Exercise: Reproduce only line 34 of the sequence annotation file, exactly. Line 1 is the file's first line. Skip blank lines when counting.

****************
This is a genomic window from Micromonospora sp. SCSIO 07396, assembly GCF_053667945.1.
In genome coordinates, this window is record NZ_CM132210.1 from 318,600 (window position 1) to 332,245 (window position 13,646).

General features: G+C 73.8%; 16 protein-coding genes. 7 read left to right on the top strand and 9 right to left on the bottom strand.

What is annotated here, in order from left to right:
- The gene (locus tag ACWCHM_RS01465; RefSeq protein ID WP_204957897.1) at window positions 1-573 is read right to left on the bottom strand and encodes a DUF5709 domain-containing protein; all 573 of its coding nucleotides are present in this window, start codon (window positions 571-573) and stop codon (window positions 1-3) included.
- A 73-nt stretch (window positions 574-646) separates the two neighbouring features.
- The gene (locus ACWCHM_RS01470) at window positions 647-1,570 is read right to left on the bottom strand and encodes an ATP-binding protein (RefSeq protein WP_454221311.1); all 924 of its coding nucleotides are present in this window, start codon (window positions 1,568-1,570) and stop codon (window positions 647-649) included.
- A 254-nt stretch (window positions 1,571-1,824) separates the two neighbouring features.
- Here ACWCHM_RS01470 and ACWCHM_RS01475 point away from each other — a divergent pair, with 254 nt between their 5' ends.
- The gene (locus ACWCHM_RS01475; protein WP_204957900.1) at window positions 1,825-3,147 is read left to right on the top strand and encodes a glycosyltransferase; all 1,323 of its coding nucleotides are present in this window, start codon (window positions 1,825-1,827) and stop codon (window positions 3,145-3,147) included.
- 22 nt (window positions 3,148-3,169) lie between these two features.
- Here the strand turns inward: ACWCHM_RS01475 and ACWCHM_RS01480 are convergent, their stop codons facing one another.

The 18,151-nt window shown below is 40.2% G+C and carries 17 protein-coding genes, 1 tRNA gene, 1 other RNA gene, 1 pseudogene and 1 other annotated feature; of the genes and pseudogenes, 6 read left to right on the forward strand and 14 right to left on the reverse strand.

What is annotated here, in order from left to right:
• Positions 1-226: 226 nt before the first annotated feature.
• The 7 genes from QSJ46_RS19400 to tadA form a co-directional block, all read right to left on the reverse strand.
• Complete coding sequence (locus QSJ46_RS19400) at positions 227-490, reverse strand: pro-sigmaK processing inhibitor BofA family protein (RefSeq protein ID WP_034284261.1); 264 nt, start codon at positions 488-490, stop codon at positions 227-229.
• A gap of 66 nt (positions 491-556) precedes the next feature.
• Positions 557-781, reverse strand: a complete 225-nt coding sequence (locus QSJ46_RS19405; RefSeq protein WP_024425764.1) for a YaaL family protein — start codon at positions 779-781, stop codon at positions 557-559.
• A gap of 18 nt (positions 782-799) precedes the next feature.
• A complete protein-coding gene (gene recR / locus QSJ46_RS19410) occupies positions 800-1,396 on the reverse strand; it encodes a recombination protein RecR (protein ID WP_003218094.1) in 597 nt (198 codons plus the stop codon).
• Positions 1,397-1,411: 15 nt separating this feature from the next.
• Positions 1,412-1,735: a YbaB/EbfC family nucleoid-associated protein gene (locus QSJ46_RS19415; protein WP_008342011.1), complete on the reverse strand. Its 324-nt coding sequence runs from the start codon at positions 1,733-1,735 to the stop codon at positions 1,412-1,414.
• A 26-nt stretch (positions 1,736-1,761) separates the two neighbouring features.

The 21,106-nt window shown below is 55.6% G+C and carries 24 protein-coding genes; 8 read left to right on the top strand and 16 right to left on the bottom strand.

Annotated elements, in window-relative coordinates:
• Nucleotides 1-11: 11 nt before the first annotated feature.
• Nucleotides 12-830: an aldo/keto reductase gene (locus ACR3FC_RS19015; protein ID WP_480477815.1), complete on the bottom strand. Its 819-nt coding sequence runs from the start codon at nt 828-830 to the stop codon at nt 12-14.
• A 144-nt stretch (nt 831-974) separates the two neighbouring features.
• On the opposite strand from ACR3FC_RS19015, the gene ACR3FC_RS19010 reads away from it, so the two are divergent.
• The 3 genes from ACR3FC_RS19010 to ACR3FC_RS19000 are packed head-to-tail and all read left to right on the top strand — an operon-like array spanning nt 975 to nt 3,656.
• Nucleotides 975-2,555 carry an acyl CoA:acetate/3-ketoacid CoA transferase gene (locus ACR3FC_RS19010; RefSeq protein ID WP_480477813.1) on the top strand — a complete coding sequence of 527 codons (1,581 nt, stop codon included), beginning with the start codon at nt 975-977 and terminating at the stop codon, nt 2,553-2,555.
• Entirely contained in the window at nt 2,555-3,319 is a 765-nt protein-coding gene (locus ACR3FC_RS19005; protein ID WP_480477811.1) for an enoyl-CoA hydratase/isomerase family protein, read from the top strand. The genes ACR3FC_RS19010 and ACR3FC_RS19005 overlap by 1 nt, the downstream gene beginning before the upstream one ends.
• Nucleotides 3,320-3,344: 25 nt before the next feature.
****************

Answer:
• Nucleotides 3,320-3,344: 25 nt before the next feature.